How has being in Berlin shaped your musical output? It’s obviously a very club-oriented city but your stuff is moving away from that. Do you feel isolated musically?

Yeah I think I’ve always been a bit isolated to be fair. I’ve always been a bit of an outsider. There is some great stuff going on in Berlin, but part of the problem is that there’s just so much stuff there that you can get easily lost or spread out across all the different scenes. There’s a lot of techno and house so if you’re into that then it’s awesome and it’s a great place to be.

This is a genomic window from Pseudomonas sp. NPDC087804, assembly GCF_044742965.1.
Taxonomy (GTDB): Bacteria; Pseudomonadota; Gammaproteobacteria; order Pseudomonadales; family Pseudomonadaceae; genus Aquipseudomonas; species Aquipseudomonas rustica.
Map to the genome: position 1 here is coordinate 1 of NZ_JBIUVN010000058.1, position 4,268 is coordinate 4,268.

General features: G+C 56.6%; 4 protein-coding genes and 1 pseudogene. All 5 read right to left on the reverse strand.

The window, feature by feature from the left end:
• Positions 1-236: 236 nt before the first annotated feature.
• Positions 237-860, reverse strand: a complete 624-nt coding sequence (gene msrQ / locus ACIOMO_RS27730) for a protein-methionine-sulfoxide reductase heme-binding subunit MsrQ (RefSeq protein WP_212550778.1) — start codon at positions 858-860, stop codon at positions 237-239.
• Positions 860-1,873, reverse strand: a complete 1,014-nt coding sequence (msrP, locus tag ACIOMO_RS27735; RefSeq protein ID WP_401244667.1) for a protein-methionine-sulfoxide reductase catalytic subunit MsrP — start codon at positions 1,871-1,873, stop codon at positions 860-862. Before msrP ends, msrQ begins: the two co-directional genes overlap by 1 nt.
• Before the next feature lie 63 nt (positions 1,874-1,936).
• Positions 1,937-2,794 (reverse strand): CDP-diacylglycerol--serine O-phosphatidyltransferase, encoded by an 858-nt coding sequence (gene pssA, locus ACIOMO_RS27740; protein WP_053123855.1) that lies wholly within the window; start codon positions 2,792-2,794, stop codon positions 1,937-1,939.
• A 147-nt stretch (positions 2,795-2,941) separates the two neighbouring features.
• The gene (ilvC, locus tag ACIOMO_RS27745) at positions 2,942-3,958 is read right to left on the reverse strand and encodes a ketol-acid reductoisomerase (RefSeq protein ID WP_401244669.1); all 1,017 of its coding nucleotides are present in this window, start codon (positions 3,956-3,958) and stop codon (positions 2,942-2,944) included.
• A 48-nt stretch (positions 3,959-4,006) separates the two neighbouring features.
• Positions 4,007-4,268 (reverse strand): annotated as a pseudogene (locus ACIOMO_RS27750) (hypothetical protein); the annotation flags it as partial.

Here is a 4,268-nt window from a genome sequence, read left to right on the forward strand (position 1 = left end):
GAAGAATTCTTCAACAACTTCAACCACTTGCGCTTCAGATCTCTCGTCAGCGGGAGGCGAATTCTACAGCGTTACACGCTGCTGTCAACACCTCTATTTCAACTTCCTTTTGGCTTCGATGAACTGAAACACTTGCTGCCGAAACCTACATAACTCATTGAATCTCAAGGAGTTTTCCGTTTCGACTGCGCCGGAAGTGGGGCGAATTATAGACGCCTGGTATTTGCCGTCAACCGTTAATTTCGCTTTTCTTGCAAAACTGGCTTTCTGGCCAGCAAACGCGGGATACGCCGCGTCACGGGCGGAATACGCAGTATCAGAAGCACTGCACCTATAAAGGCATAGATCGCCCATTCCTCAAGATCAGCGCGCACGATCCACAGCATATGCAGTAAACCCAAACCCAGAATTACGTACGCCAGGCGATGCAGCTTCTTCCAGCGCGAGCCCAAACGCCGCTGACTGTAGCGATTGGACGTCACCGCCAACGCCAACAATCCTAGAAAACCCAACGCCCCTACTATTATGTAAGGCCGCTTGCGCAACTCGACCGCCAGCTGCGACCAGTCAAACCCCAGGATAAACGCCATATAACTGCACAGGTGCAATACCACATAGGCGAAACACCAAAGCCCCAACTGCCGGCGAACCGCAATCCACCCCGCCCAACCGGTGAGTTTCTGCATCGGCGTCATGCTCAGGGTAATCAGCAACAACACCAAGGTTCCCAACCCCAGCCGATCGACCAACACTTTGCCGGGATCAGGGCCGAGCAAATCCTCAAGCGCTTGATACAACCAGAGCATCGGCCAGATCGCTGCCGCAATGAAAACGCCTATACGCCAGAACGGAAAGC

I suppose back in the ’80s and ’90s house and techno was quite avant-garde music but now it’s all over the place. It’s weird to think of somewhere like the Berghain now being mainstream.

Yeah it totally is — I got a real sense of it when I was on a flight to Berlin and I was chatting with some random guy on the flight, and he was talking about Berghain and I realised that it’s now a tourist-y super-club for most people. But the interesting thing about it is that they have this crazy door policy. It’s essentially still a gay club: they don’t let everyone in, and you hear all these stories about tourists going there and getting turned away which is kind of funny.

  • Published
  • Sep 02, 2015